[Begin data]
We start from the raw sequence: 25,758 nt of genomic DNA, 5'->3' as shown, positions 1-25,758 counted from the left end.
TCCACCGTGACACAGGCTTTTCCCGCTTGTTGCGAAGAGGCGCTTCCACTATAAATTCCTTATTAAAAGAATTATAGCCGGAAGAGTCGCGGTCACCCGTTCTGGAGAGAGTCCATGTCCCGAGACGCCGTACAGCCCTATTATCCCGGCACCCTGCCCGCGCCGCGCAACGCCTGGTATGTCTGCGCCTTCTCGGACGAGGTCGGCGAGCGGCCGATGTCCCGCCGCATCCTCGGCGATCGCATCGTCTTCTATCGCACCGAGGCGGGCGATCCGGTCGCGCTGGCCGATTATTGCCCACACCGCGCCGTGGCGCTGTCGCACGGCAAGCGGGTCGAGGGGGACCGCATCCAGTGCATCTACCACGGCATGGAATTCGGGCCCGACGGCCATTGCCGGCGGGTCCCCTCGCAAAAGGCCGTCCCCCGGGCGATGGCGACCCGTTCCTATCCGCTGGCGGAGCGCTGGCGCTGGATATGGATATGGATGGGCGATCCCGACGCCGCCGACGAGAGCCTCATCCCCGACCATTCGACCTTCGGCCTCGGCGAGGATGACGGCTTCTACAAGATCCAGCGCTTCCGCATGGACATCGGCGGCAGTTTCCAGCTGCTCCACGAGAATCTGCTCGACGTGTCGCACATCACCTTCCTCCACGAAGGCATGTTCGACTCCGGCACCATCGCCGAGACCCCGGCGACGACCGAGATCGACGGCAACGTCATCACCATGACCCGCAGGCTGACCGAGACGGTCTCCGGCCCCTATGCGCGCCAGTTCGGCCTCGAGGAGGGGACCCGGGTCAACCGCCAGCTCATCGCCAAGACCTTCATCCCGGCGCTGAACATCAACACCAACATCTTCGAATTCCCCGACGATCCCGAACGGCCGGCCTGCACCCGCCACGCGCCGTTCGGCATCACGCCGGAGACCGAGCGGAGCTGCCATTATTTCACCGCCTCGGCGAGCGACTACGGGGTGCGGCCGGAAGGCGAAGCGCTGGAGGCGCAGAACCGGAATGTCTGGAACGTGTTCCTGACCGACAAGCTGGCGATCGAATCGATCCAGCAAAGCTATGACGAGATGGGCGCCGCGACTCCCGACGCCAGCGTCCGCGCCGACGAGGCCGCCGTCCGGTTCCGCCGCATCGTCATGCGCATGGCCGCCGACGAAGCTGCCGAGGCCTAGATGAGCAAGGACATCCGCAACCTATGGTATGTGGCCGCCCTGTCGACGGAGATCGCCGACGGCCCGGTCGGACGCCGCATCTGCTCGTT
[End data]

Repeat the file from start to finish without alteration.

We start from the raw sequence: 25,758 nt of genomic DNA, 5'->3' as shown, positions 1-25,758 counted from the left end.
TCCACCGTGACACAGGCTTTTCCCGCTTGTTGCGAAGAGGCGCTTCCACTATAAATTCCTTATTAAAAGAATTATAGCCGGAAGAGTCGCGGTCACCCGTTCTGGAGAGAGTCCATGTCCCGAGACGCCGTACAGCCCTATTATCCCGGCACCCTGCCCGCGCCGCGCAACGCCTGGTATGTCTGCGCCTTCTCGGACGAGGTCGGCGAGCGGCCGATGTCCCGCCGCATCCTCGGCGATCGCATCGTCTTCTATCGCACCGAGGCGGGCGATCCGGTCGCGCTGGCCGATTATTGCCCACACCGCGCCGTGGCGCTGTCGCACGGCAAGCGGGTCGAGGGGGACCGCATCCAGTGCATCTACCACGGCATGGAATTCGGGCCCGACGGCCATTGCCGGCGGGTCCCCTCGCAAAAGGCCGTCCCCCGGGCGATGGCGACCCGTTCCTATCCGCTGGCGGAGCGCTGGCGCTGGATATGGATATGGATGGGCGATCCCGACGCCGCCGACGAGAGCCTCATCCCCGACCATTCGACCTTCGGCCTCGGCGAGGATGACGGCTTCTACAAGATCCAGCGCTTCCGCATGGACATCGGCGGCAGTTTCCAGCTGCTCCACGAGAATCTGCTCGACGTGTCGCACATCACCTTCCTCCACGAAGGCATGTTCGACTCCGGCACCATCGCCGAGACCCCGGCGACGACCGAGATCGACGGCAACGTCATCACCATGACCCGCAGGCTGACCGAGACGGTCTCCGGCCCCTATGCGCGCCAGTTCGGCCTCGAGGAGGGGACCCGGGTCAACCGCCAGCTCATCGCCAAGACCTTCATCCCGGCGCTGAACATCAACACCAACATCTTCGAATTCCCCGACGATCCCGAACGGCCGGCCTGCACCCGCCACGCGCCGTTCGGCATCACGCCGGAGACCGAGCGGAGCTGCCATTATTTCACCGCCTCGGCGAGCGACTACGGGGTGCGGCCGGAAGGCGAAGCGCTGGAGGCGCAGAACCGGAATGTCTGGAACGTGTTCCTGACCGACAAGCTGGCGATCGAATCGATCCAGCAAAGCTATGACGAGATGGGCGCCGCGACTCCCGACGCCAGCGTCCGCGCCGACGAGGCCGCCGTCCGGTTCCGCCGCATCGTCATGCGCATGGCCGCCGACGAAGCTGCCGAGGCCTAGATGAGCAAGGACATCCGCAACCTATGGTATGTGGCCGCCCTGTCGACGGAGATCGCCGACGGCCCGGTCGGACGCCGCATCTGCTCGTT